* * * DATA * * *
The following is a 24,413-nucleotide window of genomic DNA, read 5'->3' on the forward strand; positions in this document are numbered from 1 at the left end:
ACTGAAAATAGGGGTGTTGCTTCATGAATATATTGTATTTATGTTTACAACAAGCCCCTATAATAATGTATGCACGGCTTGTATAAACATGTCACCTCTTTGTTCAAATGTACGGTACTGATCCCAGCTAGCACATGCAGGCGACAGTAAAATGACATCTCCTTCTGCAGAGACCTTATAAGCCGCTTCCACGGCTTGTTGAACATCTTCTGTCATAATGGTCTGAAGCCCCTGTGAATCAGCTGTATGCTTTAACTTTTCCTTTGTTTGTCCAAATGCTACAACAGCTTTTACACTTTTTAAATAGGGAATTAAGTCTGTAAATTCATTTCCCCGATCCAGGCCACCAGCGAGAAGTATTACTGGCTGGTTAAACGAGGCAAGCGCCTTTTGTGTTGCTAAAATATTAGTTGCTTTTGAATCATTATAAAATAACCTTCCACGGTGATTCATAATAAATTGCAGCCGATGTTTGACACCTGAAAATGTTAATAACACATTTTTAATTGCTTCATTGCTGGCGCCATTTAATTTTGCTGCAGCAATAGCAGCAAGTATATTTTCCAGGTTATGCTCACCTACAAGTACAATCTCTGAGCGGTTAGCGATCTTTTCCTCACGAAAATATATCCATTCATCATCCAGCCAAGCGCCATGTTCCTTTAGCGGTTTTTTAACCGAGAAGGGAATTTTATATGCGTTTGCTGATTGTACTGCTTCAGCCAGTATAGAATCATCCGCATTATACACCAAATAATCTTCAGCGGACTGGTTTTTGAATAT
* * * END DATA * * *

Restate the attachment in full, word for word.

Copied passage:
The following is a 24,413-nucleotide window of genomic DNA, read 5'->3' on the forward strand; positions in this document are numbered from 1 at the left end:
ACTGAAAATAGGGGTGTTGCTTCATGAATATATTGTATTTATGTTTACAACAAGCCCCTATAATAATGTATGCACGGCTTGTATAAACATGTCACCTCTTTGTTCAAATGTACGGTACTGATCCCAGCTAGCACATGCAGGCGACAGTAAAATGACATCTCCTTCTGCAGAGACCTTATAAGCCGCTTCCACGGCTTGTTGAACATCTTCTGTCATAATGGTCTGAAGCCCCTGTGAATCAGCTGTATGCTTTAACTTTTCCTTTGTTTGTCCAAATGCTACAACAGCTTTTACACTTTTTAAATAGGGAATTAAGTCTGTAAATTCATTTCCCCGATCCAGGCCACCAGCGAGAAGTATTACTGGCTGGTTAAACGAGGCAAGCGCCTTTTGTGTTGCTAAAATATTAGTTGCTTTTGAATCATTATAAAATAACCTTCCACGGTGATTCATAATAAATTGCAGCCGATGTTTGACACCTGAAAATGTTAATAACACATTTTTAATTGCTTCATTGCTGGCGCCATTTAATTTTGCTGCAGCAATAGCAGCAAGTATATTTTCCAGGTTATGCTCACCTACAAGTACAATCTCTGAGCGGTTAGCGATCTTTTCCTCACGAAAATATATCCATTCATCATCCAGCCAAGCGCCATGTTCCTTTAGCGGTTTTTTAACCGAGAAGGGAATTTTATATGCGTTTGCTGATTGTACTGCTTCAGCCAGTATAGAATCATCCGCATTATACACCAAATAATCTTCAGCGGACTGGTTTTTGAATAT